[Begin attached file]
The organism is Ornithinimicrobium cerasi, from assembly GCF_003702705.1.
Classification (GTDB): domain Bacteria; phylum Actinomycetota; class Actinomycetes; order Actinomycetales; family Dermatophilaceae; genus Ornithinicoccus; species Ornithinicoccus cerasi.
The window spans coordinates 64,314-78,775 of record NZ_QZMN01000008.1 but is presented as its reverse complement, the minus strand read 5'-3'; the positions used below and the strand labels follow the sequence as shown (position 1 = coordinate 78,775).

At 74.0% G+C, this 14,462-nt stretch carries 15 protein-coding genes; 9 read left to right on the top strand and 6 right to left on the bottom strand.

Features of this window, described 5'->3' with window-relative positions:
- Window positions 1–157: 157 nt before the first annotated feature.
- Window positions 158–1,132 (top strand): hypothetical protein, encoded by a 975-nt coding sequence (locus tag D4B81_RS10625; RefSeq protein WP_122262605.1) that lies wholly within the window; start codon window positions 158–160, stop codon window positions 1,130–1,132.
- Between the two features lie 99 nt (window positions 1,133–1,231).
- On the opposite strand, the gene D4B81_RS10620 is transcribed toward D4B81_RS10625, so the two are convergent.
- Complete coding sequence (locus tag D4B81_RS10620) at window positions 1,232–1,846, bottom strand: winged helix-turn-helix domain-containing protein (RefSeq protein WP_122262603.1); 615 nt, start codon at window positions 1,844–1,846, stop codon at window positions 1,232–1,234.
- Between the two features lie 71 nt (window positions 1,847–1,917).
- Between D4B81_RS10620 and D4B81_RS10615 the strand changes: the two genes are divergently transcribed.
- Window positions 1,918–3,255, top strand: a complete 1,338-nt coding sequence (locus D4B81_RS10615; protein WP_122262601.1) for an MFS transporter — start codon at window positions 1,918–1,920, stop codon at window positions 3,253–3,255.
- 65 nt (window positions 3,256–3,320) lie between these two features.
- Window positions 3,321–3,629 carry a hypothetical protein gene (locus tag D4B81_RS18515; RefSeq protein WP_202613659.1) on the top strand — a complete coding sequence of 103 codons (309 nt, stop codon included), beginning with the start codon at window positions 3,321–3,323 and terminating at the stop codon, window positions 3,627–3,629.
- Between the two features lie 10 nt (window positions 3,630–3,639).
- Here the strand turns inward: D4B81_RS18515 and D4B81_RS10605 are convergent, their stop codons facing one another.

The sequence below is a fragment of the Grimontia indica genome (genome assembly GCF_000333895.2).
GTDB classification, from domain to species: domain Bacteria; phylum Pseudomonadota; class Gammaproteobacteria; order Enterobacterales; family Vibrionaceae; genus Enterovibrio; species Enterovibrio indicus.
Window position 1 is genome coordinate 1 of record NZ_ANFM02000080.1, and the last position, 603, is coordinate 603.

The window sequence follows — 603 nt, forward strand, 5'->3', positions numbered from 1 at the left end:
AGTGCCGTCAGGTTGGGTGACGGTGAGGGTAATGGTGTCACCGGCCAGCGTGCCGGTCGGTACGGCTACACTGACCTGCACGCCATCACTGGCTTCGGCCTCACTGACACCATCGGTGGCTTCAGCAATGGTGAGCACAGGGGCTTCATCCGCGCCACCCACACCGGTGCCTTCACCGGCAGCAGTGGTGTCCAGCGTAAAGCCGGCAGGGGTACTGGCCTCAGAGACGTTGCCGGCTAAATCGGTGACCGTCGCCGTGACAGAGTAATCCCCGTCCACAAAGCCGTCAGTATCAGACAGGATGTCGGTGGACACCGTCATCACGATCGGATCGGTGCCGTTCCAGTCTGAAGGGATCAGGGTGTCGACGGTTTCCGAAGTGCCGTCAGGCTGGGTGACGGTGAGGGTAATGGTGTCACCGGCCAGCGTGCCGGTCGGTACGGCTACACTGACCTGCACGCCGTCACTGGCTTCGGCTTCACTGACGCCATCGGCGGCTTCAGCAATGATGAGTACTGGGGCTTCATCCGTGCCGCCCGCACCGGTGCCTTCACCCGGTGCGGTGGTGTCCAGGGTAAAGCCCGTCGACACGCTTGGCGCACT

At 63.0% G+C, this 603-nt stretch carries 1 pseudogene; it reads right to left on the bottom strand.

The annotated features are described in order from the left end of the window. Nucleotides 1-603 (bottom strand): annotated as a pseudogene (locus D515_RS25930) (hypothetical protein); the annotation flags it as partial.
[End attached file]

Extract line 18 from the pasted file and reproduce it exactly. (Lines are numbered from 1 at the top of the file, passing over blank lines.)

The sequence below is a fragment of the Grimontia indica genome (genome assembly GCF_000333895.2).